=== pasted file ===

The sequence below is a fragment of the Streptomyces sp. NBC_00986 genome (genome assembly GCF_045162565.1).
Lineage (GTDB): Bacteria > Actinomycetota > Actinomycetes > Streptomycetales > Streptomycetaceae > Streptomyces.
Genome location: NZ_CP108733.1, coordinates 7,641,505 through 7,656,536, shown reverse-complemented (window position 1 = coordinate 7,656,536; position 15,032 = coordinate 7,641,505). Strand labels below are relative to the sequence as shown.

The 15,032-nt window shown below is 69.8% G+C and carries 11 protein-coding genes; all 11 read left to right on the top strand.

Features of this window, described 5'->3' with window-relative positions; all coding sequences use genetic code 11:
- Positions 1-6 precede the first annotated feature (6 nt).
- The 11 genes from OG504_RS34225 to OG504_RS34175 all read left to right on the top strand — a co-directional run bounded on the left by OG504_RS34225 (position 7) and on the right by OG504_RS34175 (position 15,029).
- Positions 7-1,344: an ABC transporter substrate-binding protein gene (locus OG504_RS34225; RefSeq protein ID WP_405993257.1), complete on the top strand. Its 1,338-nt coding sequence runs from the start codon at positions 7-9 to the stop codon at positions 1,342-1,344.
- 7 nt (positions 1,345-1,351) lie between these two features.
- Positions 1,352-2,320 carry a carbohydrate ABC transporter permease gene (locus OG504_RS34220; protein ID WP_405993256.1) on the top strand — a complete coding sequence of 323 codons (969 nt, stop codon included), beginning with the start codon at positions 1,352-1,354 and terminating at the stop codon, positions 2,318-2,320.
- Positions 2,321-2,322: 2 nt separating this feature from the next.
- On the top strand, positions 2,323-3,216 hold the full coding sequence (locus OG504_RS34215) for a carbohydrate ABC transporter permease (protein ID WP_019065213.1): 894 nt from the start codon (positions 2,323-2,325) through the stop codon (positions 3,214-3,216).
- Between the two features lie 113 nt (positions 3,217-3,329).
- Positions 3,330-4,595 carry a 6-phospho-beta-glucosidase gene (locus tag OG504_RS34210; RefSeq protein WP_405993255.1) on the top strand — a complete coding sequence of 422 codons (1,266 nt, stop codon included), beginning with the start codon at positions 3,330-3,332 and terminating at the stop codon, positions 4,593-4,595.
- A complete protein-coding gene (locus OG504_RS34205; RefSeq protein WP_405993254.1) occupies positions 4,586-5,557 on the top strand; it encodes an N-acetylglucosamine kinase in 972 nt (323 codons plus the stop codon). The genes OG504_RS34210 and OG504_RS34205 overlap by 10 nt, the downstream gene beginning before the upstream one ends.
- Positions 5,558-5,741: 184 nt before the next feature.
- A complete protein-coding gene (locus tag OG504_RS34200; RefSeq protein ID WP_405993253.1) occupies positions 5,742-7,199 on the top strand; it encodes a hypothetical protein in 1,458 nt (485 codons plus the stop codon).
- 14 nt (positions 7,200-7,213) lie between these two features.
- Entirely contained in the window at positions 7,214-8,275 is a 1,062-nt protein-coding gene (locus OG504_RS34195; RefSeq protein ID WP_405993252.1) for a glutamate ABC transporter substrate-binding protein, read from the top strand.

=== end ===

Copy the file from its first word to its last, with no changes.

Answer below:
The sequence below is a fragment of the Streptomyces sp. NBC_00986 genome (genome assembly GCF_045162565.1).
Lineage (GTDB): Bacteria > Actinomycetota > Actinomycetes > Streptomycetales > Streptomycetaceae > Streptomyces.
Genome location: NZ_CP108733.1, coordinates 7,641,505 through 7,656,536, shown reverse-complemented (window position 1 = coordinate 7,656,536; position 15,032 = coordinate 7,641,505). Strand labels below are relative to the sequence as shown.

The 15,032-nt window shown below is 69.8% G+C and carries 11 protein-coding genes; all 11 read left to right on the top strand.

Features of this window, described 5'->3' with window-relative positions; all coding sequences use genetic code 11:
- Positions 1-6 precede the first annotated feature (6 nt).
- The 11 genes from OG504_RS34225 to OG504_RS34175 all read left to right on the top strand — a co-directional run bounded on the left by OG504_RS34225 (position 7) and on the right by OG504_RS34175 (position 15,029).
- Positions 7-1,344: an ABC transporter substrate-binding protein gene (locus OG504_RS34225; RefSeq protein ID WP_405993257.1), complete on the top strand. Its 1,338-nt coding sequence runs from the start codon at positions 7-9 to the stop codon at positions 1,342-1,344.
- 7 nt (positions 1,345-1,351) lie between these two features.
- Positions 1,352-2,320 carry a carbohydrate ABC transporter permease gene (locus OG504_RS34220; protein ID WP_405993256.1) on the top strand — a complete coding sequence of 323 codons (969 nt, stop codon included), beginning with the start codon at positions 1,352-1,354 and terminating at the stop codon, positions 2,318-2,320.
- Positions 2,321-2,322: 2 nt separating this feature from the next.
- On the top strand, positions 2,323-3,216 hold the full coding sequence (locus OG504_RS34215) for a carbohydrate ABC transporter permease (protein ID WP_019065213.1): 894 nt from the start codon (positions 2,323-2,325) through the stop codon (positions 3,214-3,216).
- Between the two features lie 113 nt (positions 3,217-3,329).
- Positions 3,330-4,595 carry a 6-phospho-beta-glucosidase gene (locus tag OG504_RS34210; RefSeq protein WP_405993255.1) on the top strand — a complete coding sequence of 422 codons (1,266 nt, stop codon included), beginning with the start codon at positions 3,330-3,332 and terminating at the stop codon, positions 4,593-4,595.
- A complete protein-coding gene (locus OG504_RS34205; RefSeq protein WP_405993254.1) occupies positions 4,586-5,557 on the top strand; it encodes an N-acetylglucosamine kinase in 972 nt (323 codons plus the stop codon). The genes OG504_RS34210 and OG504_RS34205 overlap by 10 nt, the downstream gene beginning before the upstream one ends.
- Positions 5,558-5,741: 184 nt before the next feature.
- A complete protein-coding gene (locus tag OG504_RS34200; RefSeq protein ID WP_405993253.1) occupies positions 5,742-7,199 on the top strand; it encodes a hypothetical protein in 1,458 nt (485 codons plus the stop codon).
- 14 nt (positions 7,200-7,213) lie between these two features.
- Entirely contained in the window at positions 7,214-8,275 is a 1,062-nt protein-coding gene (locus OG504_RS34195; RefSeq protein ID WP_405993252.1) for a glutamate ABC transporter substrate-binding protein, read from the top strand.